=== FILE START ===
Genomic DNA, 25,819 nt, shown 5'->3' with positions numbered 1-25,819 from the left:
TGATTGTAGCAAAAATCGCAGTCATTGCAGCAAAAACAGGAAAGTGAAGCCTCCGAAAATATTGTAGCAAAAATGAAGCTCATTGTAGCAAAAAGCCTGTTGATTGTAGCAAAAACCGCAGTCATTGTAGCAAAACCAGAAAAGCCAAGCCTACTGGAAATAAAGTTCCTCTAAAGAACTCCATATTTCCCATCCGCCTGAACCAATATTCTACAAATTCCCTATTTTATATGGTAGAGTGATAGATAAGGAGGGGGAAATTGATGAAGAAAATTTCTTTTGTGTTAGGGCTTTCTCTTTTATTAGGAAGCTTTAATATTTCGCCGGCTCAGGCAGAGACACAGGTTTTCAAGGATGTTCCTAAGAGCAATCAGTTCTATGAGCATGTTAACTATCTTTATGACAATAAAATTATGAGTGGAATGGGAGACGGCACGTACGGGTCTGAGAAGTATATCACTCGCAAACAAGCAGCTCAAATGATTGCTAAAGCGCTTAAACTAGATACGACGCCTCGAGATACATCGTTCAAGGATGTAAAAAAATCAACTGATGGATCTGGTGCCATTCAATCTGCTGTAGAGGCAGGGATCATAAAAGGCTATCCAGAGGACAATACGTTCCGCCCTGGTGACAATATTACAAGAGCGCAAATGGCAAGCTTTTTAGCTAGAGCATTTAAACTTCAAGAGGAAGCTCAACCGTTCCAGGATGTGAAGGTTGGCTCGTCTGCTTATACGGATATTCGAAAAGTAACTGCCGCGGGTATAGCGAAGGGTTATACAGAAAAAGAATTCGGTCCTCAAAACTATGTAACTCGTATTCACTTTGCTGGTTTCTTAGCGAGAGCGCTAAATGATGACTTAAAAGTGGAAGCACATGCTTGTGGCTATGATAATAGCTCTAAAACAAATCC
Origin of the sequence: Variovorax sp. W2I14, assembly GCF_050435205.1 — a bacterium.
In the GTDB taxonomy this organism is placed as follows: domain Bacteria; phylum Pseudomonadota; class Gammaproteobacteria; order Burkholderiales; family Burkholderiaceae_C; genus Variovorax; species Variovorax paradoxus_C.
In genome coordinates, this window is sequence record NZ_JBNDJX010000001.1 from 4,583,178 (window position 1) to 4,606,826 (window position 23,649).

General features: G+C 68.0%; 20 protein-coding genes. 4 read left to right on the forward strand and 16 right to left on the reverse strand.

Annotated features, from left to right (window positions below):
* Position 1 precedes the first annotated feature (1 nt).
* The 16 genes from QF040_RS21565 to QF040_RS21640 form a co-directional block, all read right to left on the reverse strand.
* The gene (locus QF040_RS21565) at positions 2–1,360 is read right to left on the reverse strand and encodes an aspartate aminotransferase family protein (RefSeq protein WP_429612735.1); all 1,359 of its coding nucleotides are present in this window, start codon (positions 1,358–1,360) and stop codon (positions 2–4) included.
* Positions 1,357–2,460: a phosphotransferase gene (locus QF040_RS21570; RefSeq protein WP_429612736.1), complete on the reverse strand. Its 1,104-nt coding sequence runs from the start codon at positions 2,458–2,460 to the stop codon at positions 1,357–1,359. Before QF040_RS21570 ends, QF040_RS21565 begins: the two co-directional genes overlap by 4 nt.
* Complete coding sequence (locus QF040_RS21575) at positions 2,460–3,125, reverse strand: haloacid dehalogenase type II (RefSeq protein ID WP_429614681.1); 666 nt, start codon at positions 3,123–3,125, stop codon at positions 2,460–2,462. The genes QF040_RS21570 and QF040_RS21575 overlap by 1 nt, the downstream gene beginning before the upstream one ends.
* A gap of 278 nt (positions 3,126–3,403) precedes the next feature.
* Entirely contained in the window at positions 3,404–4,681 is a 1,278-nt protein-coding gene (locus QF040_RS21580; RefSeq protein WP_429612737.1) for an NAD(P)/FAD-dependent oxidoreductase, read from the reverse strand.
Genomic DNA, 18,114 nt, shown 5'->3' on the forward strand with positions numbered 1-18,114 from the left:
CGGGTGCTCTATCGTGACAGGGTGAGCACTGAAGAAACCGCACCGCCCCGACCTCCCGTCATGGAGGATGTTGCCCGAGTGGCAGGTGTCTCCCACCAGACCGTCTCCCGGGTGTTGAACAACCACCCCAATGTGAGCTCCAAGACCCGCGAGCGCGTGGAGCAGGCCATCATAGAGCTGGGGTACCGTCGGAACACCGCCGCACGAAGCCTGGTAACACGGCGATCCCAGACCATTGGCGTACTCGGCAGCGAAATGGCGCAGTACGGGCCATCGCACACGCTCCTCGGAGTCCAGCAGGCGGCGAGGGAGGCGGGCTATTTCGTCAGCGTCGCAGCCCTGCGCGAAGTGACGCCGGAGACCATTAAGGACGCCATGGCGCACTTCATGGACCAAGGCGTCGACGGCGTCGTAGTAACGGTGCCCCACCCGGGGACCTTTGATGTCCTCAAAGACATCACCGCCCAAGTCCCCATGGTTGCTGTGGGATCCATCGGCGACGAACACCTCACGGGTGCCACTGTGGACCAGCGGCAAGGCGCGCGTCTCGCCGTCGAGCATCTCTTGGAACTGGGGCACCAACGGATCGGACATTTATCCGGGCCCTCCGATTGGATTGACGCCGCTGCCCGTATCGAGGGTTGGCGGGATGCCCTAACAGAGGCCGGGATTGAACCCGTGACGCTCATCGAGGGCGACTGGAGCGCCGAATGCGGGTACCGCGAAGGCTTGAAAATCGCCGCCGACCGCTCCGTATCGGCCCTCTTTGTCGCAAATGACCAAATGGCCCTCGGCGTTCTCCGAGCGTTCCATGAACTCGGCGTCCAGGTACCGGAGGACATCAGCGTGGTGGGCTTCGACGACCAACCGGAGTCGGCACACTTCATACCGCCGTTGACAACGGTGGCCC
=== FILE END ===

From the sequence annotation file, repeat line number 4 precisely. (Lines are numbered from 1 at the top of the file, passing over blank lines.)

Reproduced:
In the GTDB taxonomy this organism is placed as follows: domain Bacteria; phylum Pseudomonadota; class Gammaproteobacteria; order Burkholderiales; family Burkholderiaceae_C; genus Variovorax; species Variovorax paradoxus_C.